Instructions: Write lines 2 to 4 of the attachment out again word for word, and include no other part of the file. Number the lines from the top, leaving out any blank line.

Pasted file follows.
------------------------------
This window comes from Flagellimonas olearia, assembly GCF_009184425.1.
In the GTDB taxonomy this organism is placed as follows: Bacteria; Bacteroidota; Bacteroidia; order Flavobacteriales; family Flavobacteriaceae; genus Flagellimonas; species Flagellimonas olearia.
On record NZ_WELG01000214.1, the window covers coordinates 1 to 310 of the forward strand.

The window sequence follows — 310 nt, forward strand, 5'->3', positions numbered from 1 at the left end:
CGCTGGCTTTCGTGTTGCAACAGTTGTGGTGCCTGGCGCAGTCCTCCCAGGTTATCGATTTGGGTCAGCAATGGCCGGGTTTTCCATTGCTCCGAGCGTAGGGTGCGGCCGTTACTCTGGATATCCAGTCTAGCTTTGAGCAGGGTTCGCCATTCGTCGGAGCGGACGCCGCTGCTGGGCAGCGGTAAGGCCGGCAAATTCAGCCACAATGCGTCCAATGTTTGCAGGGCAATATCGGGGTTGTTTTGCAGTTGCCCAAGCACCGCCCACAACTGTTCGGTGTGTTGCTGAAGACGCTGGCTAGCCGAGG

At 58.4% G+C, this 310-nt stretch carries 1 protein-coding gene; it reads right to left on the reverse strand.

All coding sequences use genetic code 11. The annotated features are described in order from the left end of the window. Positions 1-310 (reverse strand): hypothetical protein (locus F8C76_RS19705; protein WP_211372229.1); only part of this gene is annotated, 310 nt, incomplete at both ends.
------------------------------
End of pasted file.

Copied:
In the GTDB taxonomy this organism is placed as follows: Bacteria; Bacteroidota; Bacteroidia; order Flavobacteriales; family Flavobacteriaceae; genus Flagellimonas; species Flagellimonas olearia.
On record NZ_WELG01000214.1, the window covers coordinates 1 to 310 of the forward strand.

The window sequence follows — 310 nt, forward strand, 5'->3', positions numbered from 1 at the left end: